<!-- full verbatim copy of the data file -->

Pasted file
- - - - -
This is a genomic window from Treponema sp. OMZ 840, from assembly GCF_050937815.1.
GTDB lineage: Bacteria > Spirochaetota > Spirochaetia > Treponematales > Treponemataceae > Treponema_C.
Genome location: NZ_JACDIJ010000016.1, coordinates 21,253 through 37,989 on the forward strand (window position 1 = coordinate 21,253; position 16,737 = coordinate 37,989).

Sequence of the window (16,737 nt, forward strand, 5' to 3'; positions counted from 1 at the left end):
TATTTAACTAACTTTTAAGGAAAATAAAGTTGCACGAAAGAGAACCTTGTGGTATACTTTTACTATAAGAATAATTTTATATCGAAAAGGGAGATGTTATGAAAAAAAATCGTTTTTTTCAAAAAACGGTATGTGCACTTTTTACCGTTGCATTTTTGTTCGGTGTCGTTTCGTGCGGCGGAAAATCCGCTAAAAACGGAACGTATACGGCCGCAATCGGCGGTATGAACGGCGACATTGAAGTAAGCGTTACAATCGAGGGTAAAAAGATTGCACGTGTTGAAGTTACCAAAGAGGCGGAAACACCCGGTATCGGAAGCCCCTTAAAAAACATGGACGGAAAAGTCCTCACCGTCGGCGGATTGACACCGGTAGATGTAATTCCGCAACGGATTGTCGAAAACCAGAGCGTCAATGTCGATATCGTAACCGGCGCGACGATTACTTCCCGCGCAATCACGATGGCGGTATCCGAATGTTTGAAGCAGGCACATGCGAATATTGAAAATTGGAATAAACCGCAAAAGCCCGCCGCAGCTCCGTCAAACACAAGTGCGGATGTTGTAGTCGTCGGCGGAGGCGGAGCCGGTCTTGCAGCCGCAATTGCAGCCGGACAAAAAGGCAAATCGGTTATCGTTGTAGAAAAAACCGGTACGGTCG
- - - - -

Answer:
This is a genomic window from Treponema sp. OMZ 840, from assembly GCF_050937815.1.
GTDB lineage: Bacteria > Spirochaetota > Spirochaetia > Treponematales > Treponemataceae > Treponema_C.
Genome location: NZ_JACDIJ010000016.1, coordinates 21,253 through 37,989 on the forward strand (window position 1 = coordinate 21,253; position 16,737 = coordinate 37,989).

Sequence of the window (16,737 nt, forward strand, 5' to 3'; positions counted from 1 at the left end):
TATTTAACTAACTTTTAAGGAAAATAAAGTTGCACGAAAGAGAACCTTGTGGTATACTTTTACTATAAGAATAATTTTATATCGAAAAGGGAGATGTTATGAAAAAAAATCGTTTTTTTCAAAAAACGGTATGTGCACTTTTTACCGTTGCATTTTTGTTCGGTGTCGTTTCGTGCGGCGGAAAATCCGCTAAAAACGGAACGTATACGGCCGCAATCGGCGGTATGAACGGCGACATTGAAGTAAGCGTTACAATCGAGGGTAAAAAGATTGCACGTGTTGAAGTTACCAAAGAGGCGGAAACACCCGGTATCGGAAGCCCCTTAAAAAACATGGACGGAAAAGTCCTCACCGTCGGCGGATTGACACCGGTAGATGTAATTCCGCAACGGATTGTCGAAAACCAGAGCGTCAATGTCGATATCGTAACCGGCGCGACGATTACTTCCCGCGCAATCACGATGGCGGTATCCGAATGTTTGAAGCAGGCACATGCGAATATTGAAAATTGGAATAAACCGCAAAAGCCCGCCGCAGCTCCGTCAAACACAAGTGCGGATGTTGTAGTCGTCGGCGGAGGCGGAGCCGGTCTTGCAGCCGCAATTGCAGCCGGACAAAAAGGCAAATCGGTTATCGTTGTAGAAAAAACCGGTACGGTCG